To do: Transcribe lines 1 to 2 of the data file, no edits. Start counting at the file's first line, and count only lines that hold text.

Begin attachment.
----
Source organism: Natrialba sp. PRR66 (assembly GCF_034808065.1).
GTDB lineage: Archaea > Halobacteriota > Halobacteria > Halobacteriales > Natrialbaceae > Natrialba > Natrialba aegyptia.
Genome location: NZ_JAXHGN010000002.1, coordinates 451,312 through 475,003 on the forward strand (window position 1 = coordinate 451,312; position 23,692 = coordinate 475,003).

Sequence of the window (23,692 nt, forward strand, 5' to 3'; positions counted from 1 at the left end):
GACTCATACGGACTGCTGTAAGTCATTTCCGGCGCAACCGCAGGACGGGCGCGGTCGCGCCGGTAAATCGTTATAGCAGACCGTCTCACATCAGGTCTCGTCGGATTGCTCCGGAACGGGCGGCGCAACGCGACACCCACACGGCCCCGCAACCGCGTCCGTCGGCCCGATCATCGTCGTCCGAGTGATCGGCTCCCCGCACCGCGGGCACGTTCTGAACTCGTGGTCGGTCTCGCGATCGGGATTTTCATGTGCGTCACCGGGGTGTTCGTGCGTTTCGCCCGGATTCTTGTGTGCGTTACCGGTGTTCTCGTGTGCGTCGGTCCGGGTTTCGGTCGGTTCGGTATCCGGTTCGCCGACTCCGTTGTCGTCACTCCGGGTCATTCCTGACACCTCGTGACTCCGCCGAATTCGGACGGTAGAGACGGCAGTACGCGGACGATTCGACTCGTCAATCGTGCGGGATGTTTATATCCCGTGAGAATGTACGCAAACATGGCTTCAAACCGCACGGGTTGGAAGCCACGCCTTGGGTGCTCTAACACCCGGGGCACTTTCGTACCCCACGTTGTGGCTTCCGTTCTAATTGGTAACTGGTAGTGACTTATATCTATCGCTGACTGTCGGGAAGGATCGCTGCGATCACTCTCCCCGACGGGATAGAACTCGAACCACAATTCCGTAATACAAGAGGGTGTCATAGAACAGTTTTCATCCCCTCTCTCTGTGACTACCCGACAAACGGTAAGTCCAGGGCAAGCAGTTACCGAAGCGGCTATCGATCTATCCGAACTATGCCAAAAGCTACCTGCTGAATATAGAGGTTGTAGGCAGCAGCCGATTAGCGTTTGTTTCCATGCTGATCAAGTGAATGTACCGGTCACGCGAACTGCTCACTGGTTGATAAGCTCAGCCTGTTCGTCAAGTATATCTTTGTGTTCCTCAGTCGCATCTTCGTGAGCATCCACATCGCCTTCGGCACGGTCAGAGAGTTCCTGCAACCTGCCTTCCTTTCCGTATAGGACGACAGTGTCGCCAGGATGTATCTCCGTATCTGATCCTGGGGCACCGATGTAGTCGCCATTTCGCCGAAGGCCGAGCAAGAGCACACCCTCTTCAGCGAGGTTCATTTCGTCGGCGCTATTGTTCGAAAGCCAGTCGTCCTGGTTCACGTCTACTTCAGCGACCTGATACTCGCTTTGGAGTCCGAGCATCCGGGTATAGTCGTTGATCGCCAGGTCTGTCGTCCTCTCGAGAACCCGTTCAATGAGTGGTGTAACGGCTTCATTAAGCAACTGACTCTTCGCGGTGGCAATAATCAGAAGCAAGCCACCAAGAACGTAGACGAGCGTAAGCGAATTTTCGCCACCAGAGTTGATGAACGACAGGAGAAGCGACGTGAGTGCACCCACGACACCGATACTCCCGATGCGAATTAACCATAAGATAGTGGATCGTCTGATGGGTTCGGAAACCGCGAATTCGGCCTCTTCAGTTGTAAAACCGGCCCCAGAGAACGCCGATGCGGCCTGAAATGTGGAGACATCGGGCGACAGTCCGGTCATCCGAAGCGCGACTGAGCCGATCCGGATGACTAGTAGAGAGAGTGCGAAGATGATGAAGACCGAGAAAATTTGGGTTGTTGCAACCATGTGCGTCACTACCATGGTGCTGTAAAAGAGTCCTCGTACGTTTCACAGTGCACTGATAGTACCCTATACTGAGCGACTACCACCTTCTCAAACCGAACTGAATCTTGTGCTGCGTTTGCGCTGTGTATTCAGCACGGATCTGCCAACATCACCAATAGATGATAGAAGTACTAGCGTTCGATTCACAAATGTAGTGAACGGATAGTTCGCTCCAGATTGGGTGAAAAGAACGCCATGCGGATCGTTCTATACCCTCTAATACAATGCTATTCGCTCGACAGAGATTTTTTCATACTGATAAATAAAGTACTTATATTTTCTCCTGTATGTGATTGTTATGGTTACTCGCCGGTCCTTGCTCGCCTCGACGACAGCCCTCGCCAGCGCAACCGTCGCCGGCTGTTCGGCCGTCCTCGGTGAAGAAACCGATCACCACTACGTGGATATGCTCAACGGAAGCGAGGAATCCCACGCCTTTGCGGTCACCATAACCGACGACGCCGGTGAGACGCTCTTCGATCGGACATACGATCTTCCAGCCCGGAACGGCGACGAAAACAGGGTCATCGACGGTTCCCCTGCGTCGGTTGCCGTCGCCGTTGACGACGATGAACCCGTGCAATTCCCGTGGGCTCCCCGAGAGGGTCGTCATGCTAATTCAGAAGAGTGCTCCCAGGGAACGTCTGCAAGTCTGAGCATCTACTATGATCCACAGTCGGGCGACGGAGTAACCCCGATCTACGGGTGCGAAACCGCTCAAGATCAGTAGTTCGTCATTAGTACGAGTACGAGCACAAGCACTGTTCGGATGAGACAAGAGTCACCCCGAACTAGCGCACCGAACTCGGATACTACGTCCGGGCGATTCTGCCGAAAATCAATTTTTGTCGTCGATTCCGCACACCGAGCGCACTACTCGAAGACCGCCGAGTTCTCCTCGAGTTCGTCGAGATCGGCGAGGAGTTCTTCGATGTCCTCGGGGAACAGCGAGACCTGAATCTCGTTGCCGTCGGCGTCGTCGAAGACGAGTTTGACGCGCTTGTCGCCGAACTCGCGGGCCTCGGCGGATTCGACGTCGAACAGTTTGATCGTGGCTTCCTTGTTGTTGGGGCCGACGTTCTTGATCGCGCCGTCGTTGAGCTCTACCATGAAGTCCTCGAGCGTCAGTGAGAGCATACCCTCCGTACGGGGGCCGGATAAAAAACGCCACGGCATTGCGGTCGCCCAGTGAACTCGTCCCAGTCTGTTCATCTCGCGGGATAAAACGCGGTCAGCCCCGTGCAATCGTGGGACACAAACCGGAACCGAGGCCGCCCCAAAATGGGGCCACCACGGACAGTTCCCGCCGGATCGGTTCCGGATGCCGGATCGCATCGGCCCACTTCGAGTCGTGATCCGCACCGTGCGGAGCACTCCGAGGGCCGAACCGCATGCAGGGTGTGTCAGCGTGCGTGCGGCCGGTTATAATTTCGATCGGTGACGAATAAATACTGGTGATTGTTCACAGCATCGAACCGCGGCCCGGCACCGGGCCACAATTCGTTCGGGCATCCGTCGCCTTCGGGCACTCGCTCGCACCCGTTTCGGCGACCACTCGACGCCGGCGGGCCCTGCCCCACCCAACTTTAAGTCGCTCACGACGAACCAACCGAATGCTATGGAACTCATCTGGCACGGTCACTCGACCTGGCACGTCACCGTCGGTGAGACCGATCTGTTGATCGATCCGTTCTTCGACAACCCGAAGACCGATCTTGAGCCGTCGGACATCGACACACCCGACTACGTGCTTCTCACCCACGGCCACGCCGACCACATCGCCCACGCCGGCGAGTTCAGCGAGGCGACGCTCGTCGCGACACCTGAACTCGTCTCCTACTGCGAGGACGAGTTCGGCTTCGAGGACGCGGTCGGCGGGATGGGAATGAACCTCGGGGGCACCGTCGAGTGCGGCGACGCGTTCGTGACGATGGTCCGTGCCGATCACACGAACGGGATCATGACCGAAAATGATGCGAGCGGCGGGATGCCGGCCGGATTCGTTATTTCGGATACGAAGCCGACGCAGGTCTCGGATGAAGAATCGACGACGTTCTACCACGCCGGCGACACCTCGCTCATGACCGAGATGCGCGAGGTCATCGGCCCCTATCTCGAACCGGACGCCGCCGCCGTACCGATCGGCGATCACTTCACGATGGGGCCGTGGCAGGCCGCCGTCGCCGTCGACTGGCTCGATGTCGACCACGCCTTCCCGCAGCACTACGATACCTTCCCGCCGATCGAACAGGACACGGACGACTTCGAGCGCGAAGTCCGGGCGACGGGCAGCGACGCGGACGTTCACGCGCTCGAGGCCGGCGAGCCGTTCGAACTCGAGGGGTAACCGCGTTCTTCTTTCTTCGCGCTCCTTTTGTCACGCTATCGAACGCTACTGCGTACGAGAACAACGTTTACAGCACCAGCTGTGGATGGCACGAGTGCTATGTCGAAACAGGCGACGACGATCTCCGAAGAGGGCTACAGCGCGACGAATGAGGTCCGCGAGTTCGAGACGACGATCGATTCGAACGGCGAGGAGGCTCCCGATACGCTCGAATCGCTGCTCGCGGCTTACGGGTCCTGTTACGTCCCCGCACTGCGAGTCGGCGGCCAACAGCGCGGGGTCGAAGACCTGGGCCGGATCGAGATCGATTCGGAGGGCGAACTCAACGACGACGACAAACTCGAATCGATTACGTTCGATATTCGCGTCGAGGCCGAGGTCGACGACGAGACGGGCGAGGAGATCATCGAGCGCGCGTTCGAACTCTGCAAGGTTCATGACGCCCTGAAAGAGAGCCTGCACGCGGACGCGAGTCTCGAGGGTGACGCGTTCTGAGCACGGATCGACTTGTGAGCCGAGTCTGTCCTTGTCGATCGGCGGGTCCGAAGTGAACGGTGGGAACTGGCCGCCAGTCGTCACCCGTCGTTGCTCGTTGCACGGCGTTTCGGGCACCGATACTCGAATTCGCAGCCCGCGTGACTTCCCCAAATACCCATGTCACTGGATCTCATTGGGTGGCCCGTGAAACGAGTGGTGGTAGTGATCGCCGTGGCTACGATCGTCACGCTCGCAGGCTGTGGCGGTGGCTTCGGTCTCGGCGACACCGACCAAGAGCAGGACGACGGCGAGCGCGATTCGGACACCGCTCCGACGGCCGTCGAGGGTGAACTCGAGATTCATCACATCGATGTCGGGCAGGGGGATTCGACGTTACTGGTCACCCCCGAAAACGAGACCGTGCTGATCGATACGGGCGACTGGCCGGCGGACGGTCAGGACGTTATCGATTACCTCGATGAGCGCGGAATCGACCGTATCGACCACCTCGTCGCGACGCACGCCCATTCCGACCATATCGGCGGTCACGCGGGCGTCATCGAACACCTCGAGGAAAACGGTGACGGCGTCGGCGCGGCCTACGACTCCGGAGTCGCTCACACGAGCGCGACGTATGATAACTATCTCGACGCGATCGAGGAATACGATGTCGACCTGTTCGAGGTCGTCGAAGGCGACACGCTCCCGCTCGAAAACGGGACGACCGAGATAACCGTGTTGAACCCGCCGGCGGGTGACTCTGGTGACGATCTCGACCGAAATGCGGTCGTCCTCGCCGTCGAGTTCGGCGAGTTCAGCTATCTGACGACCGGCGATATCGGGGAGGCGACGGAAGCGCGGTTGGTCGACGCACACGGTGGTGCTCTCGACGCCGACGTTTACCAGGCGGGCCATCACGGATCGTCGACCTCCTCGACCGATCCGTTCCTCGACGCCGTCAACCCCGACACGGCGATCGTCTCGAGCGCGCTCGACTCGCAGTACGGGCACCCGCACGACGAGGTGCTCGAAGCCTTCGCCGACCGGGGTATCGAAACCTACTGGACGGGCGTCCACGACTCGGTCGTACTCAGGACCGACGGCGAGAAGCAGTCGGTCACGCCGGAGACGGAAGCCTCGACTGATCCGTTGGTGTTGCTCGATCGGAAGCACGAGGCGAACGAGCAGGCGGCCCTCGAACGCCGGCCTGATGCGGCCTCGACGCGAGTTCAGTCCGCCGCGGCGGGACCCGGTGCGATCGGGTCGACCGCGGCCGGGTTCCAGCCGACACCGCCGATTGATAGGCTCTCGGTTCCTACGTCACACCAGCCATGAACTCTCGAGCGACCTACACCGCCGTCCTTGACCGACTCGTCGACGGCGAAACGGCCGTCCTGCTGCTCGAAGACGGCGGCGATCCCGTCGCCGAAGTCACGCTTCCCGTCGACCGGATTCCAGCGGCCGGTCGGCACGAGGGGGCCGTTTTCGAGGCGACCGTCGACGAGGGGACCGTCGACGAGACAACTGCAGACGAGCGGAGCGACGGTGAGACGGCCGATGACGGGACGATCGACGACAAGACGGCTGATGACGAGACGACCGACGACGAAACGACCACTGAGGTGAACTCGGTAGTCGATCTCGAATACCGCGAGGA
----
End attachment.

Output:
Source organism: Natrialba sp. PRR66 (assembly GCF_034808065.1).
GTDB lineage: Archaea > Halobacteriota > Halobacteria > Halobacteriales > Natrialbaceae > Natrialba > Natrialba aegyptia.